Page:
I think it appropriate that I start this column in recognition of the centenary of the RAF.
We all owe a debt of gratitude and honour to the RAF and the role that they play in the defence of our nation.
A little more than seven years ago, I brought to the chamber in the Scottish Parliament a members’ business debate to discuss concerns about the possible closure of RAF Kinloss.
The cross-party campaign was supported by all the party leaders at that time: Alex Salmond, Annabel Goldie, Tavish Scott and lain Gray.
I argued then, and I argue today, that armed forces personnel have a social covenant with our country, at times of peace and at times of war.
During times of conflict, I always remember the lines from John Maxwell Edmonds that are repeated every remembrance Sunday across Scotland and beyond – “When you go home, tell them of us and say, For their tomorrow, we gave our today”.
The importance of the social covenant was best illustrated to me 25 years ago when the American naval base in Dunoon closed, with a loss of 1,500 American personnel.
The local community rallied round and set up a dynamic economic committee that received European and Government funding support to diversify the economy and provide new jobs.
My father did his national service with the Royal Air Force at Kinloss as a fresh-faced 18-year-old, nearly 70 years ago.
During my last year of school in the Highlands, I thought seriously about joining the RAF, but instead I chose the less hazardous conflict zones that come with a career in politics.
However, during my time in Westminster, from 1997, I relished the opportunity to serve with the RAF for two terms as part of the armed forces parliamentary scheme.
During my involvement with this scheme, I had direct experience of RAF Kinloss and RAF Lossiemouth, as well as a memorable week in Basra, in Iraq, which will forever be etched in my memory.
I flew in a Tornado fast jet, a Nimrod maritime aircraft and a Sea King search and rescue helicopter.
I am delighted that RAF Lossiemouth is again ready to embark on a massive building project to house the new P8 Poseidon Maritime aircraft and it will be a massive boost to Moray and the wider community to once again welcome the increased service personnel and civilian workers to this base which will have a real positive impact on the local community.
I was delighted to learn that, after eight years of campaigning, the UK Government is to trial a form of graduated licence.
Away back in 2010, after the unfortunate and tragic deaths of two 17 year old teenagers in Inverness, I started a campaign to improve road safety, which I proposed was carried out through a form of graduated licence (GDL) introduced in Scotland as a pilot.
My initial campaign was called Sensible Driving – Always Arriving , and over the last eight years I worked closely with Dr Sarah Jones of Cardiff University, who could evidence that in Scotland alone, if a form of GDL were introduced, up to 22 lives could be saved and up to £80million to the Scottish economy.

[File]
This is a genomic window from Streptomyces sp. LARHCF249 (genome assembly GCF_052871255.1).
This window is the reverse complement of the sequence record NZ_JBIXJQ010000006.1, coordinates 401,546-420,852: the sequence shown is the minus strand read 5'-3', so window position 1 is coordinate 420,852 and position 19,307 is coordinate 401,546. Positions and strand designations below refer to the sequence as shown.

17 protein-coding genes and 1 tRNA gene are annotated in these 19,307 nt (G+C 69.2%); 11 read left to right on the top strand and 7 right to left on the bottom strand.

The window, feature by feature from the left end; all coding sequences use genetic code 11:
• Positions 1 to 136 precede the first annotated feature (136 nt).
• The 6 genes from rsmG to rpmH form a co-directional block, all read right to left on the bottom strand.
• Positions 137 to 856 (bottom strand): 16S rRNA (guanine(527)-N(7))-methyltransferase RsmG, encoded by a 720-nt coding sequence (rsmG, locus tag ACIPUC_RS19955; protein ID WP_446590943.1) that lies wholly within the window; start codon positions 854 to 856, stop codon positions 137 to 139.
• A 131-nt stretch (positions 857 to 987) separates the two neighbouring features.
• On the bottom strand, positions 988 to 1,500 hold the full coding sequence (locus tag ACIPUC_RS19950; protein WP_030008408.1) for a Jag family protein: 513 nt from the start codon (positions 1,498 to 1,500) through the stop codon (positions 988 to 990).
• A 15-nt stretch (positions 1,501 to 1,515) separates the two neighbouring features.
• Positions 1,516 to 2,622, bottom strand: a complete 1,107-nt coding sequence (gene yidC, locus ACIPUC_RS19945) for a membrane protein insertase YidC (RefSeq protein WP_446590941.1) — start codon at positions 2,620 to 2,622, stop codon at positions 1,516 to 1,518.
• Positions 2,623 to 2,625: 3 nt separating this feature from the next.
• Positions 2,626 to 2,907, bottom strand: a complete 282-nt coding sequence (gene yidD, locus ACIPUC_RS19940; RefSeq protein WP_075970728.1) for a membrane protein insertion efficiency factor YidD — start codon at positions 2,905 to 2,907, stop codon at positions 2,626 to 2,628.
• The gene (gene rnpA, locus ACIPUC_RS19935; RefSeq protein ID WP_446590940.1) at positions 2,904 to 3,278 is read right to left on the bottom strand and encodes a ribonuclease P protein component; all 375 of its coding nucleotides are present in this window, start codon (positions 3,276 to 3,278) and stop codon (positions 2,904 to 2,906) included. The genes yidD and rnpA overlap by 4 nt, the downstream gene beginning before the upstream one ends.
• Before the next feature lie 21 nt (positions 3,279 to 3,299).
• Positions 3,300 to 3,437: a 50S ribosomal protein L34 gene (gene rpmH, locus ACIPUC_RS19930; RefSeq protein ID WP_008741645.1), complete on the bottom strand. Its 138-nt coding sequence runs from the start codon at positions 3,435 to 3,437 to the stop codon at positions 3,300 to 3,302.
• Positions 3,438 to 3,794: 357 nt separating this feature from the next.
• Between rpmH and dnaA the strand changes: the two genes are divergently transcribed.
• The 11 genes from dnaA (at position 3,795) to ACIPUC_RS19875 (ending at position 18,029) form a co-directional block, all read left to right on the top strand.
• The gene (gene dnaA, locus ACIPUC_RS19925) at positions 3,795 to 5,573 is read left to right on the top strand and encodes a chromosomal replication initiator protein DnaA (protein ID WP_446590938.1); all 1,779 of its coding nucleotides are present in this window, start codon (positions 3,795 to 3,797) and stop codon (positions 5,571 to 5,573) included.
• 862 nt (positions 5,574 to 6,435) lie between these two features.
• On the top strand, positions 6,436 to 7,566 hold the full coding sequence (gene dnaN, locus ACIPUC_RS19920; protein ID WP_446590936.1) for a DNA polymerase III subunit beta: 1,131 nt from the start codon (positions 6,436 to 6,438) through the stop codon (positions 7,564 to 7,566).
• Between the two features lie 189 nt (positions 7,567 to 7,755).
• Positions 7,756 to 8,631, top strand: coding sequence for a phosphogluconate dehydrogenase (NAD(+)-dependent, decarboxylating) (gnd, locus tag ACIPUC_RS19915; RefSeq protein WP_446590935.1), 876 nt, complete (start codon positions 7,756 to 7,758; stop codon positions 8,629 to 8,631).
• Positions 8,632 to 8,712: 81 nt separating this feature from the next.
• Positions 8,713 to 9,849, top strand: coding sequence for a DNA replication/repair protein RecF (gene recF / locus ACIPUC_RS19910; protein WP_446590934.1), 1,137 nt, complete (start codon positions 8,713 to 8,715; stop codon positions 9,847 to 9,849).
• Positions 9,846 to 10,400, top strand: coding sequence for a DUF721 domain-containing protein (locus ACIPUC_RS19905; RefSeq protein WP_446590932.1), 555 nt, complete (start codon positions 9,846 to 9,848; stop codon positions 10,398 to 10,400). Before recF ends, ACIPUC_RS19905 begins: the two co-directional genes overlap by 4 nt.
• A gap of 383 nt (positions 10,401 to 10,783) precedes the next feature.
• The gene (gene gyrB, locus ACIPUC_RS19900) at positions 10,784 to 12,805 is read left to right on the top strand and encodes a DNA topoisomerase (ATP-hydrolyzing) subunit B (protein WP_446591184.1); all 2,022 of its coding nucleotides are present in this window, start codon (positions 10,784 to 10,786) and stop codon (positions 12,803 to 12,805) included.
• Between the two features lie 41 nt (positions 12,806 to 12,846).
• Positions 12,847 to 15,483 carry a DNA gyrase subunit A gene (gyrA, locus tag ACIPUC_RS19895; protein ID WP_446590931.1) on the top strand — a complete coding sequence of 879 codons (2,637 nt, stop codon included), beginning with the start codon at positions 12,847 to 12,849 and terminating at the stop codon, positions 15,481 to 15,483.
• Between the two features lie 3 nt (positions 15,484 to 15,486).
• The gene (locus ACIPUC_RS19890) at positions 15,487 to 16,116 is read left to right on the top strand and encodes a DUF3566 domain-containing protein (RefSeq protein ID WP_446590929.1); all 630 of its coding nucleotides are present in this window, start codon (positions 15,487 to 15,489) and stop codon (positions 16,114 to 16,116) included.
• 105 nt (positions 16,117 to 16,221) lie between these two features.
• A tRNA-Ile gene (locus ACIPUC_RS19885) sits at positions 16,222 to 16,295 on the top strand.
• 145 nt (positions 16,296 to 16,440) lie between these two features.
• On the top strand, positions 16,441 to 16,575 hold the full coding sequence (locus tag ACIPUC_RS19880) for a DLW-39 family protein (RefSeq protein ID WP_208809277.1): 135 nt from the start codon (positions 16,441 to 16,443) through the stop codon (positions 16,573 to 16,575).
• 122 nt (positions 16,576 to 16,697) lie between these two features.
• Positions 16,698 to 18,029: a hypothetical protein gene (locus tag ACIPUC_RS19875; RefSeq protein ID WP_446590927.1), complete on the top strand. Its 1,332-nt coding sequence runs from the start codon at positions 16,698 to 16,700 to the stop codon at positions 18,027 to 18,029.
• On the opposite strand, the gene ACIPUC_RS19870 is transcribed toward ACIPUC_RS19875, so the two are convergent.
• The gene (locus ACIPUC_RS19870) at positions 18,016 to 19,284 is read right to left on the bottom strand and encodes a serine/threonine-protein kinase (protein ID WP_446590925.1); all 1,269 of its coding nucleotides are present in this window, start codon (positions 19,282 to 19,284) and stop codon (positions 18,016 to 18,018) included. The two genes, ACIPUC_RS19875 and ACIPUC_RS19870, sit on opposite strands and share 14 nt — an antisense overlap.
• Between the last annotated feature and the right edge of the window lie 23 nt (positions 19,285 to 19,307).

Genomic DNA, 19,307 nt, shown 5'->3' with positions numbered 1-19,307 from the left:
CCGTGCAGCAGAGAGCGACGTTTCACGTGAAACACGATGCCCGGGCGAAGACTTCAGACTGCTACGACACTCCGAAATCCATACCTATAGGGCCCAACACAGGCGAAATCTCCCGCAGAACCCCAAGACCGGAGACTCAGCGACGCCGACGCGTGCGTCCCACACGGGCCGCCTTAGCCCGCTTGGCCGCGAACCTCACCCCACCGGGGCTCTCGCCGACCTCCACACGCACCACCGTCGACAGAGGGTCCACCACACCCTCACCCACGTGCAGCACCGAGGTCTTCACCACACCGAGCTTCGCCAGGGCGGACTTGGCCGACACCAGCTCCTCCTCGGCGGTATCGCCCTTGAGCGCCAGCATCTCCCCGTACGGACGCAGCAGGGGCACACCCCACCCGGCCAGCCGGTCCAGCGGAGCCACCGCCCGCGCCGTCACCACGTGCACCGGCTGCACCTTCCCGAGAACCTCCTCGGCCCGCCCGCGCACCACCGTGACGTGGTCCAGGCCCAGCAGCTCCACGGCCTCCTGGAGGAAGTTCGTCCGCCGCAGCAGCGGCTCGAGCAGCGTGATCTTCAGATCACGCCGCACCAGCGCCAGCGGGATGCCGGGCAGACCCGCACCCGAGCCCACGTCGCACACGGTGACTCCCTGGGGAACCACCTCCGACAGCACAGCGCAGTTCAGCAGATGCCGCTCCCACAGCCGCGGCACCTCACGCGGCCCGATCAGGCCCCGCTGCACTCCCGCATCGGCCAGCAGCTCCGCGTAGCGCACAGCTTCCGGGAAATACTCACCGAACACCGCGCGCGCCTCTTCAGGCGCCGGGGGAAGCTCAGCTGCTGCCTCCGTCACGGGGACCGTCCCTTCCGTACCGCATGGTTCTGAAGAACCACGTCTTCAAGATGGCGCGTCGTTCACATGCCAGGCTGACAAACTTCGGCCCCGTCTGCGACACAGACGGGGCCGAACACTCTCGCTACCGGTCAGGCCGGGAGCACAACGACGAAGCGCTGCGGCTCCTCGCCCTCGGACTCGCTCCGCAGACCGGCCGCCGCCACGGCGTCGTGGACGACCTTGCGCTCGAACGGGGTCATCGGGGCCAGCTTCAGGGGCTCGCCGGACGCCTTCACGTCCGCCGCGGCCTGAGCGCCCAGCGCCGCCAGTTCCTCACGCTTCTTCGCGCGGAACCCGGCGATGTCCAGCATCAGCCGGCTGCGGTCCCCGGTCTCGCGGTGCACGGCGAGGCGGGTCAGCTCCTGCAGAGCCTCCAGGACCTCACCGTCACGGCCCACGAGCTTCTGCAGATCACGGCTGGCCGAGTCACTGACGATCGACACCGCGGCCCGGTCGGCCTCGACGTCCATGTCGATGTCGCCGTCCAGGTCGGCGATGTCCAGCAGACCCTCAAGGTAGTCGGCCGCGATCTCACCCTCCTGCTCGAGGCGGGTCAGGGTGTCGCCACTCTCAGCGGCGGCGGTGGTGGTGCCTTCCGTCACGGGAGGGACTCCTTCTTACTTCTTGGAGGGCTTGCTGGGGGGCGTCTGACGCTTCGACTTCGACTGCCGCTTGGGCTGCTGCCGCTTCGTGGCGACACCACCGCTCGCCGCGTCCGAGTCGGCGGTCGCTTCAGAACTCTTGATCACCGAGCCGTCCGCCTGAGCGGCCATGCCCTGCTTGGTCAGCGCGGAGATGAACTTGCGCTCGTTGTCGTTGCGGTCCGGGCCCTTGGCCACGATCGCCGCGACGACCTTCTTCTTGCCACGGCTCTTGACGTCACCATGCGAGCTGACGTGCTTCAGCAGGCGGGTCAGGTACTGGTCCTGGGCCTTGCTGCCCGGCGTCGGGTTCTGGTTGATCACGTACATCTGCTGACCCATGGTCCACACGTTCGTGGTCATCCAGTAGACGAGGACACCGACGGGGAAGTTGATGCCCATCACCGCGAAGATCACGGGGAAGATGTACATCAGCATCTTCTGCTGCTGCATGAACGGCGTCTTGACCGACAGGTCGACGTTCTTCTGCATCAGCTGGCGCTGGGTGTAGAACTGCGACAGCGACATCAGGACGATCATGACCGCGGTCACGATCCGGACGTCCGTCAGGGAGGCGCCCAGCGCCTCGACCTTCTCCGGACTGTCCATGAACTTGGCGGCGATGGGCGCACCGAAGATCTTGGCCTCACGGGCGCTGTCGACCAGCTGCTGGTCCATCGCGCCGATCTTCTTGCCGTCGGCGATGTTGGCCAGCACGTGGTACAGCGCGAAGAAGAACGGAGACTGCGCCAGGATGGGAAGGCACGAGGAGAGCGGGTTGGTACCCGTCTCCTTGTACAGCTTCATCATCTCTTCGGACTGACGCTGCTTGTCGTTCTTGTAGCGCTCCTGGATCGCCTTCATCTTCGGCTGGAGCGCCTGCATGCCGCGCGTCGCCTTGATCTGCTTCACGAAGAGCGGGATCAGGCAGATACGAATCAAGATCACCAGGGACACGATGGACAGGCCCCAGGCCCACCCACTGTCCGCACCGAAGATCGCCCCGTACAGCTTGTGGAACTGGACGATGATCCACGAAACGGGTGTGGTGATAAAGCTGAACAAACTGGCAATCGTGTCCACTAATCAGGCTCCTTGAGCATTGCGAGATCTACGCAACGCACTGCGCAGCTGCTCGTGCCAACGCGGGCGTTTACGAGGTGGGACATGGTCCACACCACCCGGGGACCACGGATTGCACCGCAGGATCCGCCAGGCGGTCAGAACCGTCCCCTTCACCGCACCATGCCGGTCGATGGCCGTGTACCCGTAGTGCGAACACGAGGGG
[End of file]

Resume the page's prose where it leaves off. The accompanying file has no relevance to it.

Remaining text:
I met and also communicated with representatives from the Transport Research Laboratory, The RAC Foundation and BRAKE the road safety charity, along with other similar like organisations.
I contacted successive Cabinet Ministers and their deputies on this one issue alone and finally, in response to my most recent correspondence, Jesse Norman MP, the Parliamentary Under Secretary of State for Transport, wrote to advise me the government has now decided to introduce a form of GDL in Northern Ireland as a pilot with the potential to roll out across the rest of the UK.
As anyone who knows me will tell you, football and politics are my passion – and football involving Inverness Caley Jags in particular.
Last summer was spoilt well and truly, as I, like so many fans, had to come to terms with our relegation.
Eventually I consoled myself that we would come straight back up to the premiership, but alas after such a cruel blow in the 95th minute last Saturday against Dunfermline that now looks highly unlikely.
Notwithstanding this fact, I am much more hopeful now that we can do well next season, as the team looks like it has gelled together with 10 games now being played without defeat.
So well done to John Robertson and his team. Very much a case I fear of so near and yet so far.
Still on the football theme, I read the P&J column a couple of weeks ago by Douglas Ross MP.
I can relate to parts of what he stated when he advised that he can sometimes get more abuse for being a politician than he does as a linesman.
I came into politics because I wanted to be in a position to help and support others, but sometimes you have to put up with a fair amount of hassle or on occasion abuse from those who do not follow your beliefs.
Mind you I miss Douglas not being an MSP – when he ran the stand sideline at home games, it fair gave me a chance to correct his more obvious errors with the flag.